Theoretically speaking, the way secularism and Islamism are applied varies from country to country in North Africa (and the Arab-Muslim world at large) because although all Arab-Muslim countries consider Islam a state religion and legal reference (thus part and parcel of politics and religion) Islam does not play the same political role in every country. The differences were constructed during the state-building phases when each country chose a specific madhab as a frame of reference that fitted its political structure. For example, Morocco chose the Maliki madhab because this school acknowledges the religious authority of the ruler and hence suited a multi-ethnic and multilingual country like Morocco. In other words, the way political and religious authorities function in Muslim-majority countries, as well as the means and degrees of the application of shari’a law in their legal systems, varies. In Morocco, secularists do not in general see their stance as opposing Islam, but they see it as opposing Islamists in an overarching context where monarchy (expected to protect both trends) rules. Indeed, the secularists and Islamists in Morocco exhibit surface commonalities and deep underlying divergences. In sum, while we all understand what secularism means theoretically, it is tailored to the specific historical and sociopolitical nature of each country. Within the Moroccan ruling system, where both the supreme religious and political authorities are prerogatives of the king, the majority of the secular and Islamist forces do not contest this reality. Of course each trend has its own moderate and extremist versions, but in general both secular and Islamist forces acknowledge the position of the king as the supreme and ultimate arbiter in cases of clash between parties, as well as a source of stability.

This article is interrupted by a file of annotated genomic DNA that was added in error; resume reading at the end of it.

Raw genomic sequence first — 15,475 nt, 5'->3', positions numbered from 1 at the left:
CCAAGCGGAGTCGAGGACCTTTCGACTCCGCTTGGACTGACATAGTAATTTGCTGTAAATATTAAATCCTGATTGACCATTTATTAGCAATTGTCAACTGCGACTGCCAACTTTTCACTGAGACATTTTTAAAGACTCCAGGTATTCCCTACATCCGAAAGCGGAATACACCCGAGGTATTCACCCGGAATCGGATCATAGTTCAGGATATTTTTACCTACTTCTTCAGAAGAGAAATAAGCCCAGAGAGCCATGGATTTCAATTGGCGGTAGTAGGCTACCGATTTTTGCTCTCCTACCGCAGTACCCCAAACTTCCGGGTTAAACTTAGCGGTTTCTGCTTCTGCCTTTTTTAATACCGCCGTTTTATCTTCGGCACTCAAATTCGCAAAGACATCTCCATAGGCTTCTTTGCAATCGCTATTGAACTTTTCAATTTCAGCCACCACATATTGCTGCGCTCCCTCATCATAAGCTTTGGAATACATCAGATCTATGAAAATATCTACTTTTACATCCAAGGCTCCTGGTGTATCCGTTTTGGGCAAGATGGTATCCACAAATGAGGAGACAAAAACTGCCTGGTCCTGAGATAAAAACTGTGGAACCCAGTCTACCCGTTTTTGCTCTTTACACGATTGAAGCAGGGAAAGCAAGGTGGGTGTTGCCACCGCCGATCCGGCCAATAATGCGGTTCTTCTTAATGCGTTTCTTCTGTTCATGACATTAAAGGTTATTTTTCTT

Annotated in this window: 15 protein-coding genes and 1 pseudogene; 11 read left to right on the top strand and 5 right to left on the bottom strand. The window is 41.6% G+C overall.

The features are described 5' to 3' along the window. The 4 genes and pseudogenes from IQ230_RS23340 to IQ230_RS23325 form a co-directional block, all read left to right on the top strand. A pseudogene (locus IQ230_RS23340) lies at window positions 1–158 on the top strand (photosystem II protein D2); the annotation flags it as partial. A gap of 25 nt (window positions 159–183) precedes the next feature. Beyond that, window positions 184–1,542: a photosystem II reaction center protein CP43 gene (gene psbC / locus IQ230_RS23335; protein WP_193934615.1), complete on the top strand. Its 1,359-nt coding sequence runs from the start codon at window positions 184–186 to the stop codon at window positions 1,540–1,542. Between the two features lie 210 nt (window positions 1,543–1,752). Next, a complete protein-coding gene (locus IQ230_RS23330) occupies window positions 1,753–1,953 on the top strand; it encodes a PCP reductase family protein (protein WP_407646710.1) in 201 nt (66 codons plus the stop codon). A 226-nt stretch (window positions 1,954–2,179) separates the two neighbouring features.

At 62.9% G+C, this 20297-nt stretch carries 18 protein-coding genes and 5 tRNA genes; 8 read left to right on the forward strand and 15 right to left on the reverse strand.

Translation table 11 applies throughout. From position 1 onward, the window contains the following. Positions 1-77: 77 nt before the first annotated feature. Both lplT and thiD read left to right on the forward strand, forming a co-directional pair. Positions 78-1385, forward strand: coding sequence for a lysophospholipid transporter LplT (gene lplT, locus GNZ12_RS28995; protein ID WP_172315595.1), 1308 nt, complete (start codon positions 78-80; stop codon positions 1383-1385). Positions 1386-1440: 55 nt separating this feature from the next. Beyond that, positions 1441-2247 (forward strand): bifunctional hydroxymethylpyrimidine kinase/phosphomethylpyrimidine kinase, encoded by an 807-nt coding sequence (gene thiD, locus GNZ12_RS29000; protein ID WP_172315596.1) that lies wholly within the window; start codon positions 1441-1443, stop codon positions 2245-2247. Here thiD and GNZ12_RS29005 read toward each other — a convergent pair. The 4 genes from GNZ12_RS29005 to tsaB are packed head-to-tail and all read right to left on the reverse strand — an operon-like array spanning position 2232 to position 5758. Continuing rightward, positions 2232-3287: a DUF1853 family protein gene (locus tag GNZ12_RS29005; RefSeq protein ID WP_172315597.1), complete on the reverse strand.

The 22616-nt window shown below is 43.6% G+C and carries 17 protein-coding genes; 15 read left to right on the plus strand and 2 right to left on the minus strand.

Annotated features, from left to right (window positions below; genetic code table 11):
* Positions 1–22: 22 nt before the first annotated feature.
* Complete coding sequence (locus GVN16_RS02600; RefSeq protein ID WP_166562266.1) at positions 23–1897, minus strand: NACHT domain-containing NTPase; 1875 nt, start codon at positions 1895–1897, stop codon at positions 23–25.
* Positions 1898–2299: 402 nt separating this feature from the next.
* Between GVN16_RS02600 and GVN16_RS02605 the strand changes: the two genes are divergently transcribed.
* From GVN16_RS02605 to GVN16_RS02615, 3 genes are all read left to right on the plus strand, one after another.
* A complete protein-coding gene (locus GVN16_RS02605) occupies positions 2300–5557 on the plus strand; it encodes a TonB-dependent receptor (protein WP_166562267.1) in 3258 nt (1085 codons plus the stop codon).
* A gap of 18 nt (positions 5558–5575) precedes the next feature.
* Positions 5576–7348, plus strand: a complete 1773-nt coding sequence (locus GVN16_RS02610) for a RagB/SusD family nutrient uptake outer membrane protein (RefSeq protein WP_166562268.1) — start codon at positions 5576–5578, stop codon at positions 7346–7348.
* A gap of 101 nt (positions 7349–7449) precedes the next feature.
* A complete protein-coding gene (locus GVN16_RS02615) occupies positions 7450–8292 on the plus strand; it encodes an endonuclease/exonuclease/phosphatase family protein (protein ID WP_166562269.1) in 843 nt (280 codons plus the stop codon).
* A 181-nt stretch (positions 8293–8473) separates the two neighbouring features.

Within this framework, women’s issues constitute genuine fuel in the battlefield of ideas. This fuel is used by politicians (men and women) for specific political aims, whereas women’s movements use it to score more gains. The moving grounds may either bring secular and Islamist women together on the premise that after all they are fighting for the same rights, or separate them when the rights are too much politicized.
It seems that in the long run the Center will allow a broadening of the support base for women’s rights movements, through engaging new youth activists and women in rural and urban slum areas. Initiatives to transform development programs that embed gender equality and women’s participation are a valuable start. However, there is a growing feeling that the chief obstacle to these goals is the rise of fundamentalist movements in the region and the failure of political Islam to manage politics and be inclusive in governance.
By way of conclusion, I would say that whatever the constraints, in the case of North Africa, the use of gender as a lens through which emerging politicized identification processes are analyzed is a promising field of inquiry which brings together various intellectual voices in the region and across the globe. This in turn allows a contextualization of the dominant post-revolution narratives in the region - the public role of Islam in women’s roles, recent reforms regarding women’s legal status, etc. Gender politics is crucial in forging these narratives, and hence, exemplifies how the three axes of identity—religion, ethnicity, and gender— were activated during the revolution moment and nourished in the aftermath of the revolution.